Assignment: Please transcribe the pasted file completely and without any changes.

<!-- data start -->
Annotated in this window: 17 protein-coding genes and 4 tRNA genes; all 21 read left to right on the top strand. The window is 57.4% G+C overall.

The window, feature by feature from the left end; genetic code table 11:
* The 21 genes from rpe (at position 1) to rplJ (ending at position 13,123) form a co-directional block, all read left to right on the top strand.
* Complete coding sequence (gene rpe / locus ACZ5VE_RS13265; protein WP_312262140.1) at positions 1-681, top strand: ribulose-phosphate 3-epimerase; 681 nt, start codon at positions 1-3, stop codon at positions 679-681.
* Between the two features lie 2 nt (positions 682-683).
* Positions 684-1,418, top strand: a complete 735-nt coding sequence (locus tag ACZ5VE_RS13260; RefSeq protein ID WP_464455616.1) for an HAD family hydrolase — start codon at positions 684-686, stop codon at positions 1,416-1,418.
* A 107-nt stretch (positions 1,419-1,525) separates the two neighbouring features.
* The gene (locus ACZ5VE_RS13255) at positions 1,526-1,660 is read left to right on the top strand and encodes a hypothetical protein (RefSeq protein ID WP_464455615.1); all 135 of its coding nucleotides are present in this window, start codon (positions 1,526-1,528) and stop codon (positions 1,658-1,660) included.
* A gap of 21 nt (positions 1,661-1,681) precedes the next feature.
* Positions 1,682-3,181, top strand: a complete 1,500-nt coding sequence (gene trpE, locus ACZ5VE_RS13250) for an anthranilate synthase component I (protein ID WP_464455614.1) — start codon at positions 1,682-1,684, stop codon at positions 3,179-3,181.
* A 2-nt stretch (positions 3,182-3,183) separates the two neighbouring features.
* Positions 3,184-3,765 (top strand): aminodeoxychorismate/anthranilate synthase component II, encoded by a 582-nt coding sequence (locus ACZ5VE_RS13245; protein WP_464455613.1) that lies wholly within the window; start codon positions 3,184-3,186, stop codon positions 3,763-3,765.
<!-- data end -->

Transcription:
Annotated in this window: 17 protein-coding genes and 4 tRNA genes; all 21 read left to right on the top strand. The window is 57.4% G+C overall.

The window, feature by feature from the left end; genetic code table 11:
* The 21 genes from rpe (at position 1) to rplJ (ending at position 13,123) form a co-directional block, all read left to right on the top strand.
* Complete coding sequence (gene rpe / locus ACZ5VE_RS13265; protein WP_312262140.1) at positions 1-681, top strand: ribulose-phosphate 3-epimerase; 681 nt, start codon at positions 1-3, stop codon at positions 679-681.
* Between the two features lie 2 nt (positions 682-683).
* Positions 684-1,418, top strand: a complete 735-nt coding sequence (locus tag ACZ5VE_RS13260; RefSeq protein ID WP_464455616.1) for an HAD family hydrolase — start codon at positions 684-686, stop codon at positions 1,416-1,418.
* A 107-nt stretch (positions 1,419-1,525) separates the two neighbouring features.
* The gene (locus ACZ5VE_RS13255) at positions 1,526-1,660 is read left to right on the top strand and encodes a hypothetical protein (RefSeq protein ID WP_464455615.1); all 135 of its coding nucleotides are present in this window, start codon (positions 1,526-1,528) and stop codon (positions 1,658-1,660) included.
* A gap of 21 nt (positions 1,661-1,681) precedes the next feature.
* Positions 1,682-3,181, top strand: a complete 1,500-nt coding sequence (gene trpE, locus ACZ5VE_RS13250) for an anthranilate synthase component I (protein ID WP_464455614.1) — start codon at positions 1,682-1,684, stop codon at positions 3,179-3,181.
* A 2-nt stretch (positions 3,182-3,183) separates the two neighbouring features.
* Positions 3,184-3,765 (top strand): aminodeoxychorismate/anthranilate synthase component II, encoded by a 582-nt coding sequence (locus ACZ5VE_RS13245; protein WP_464455613.1) that lies wholly within the window; start codon positions 3,184-3,186, stop codon positions 3,763-3,765.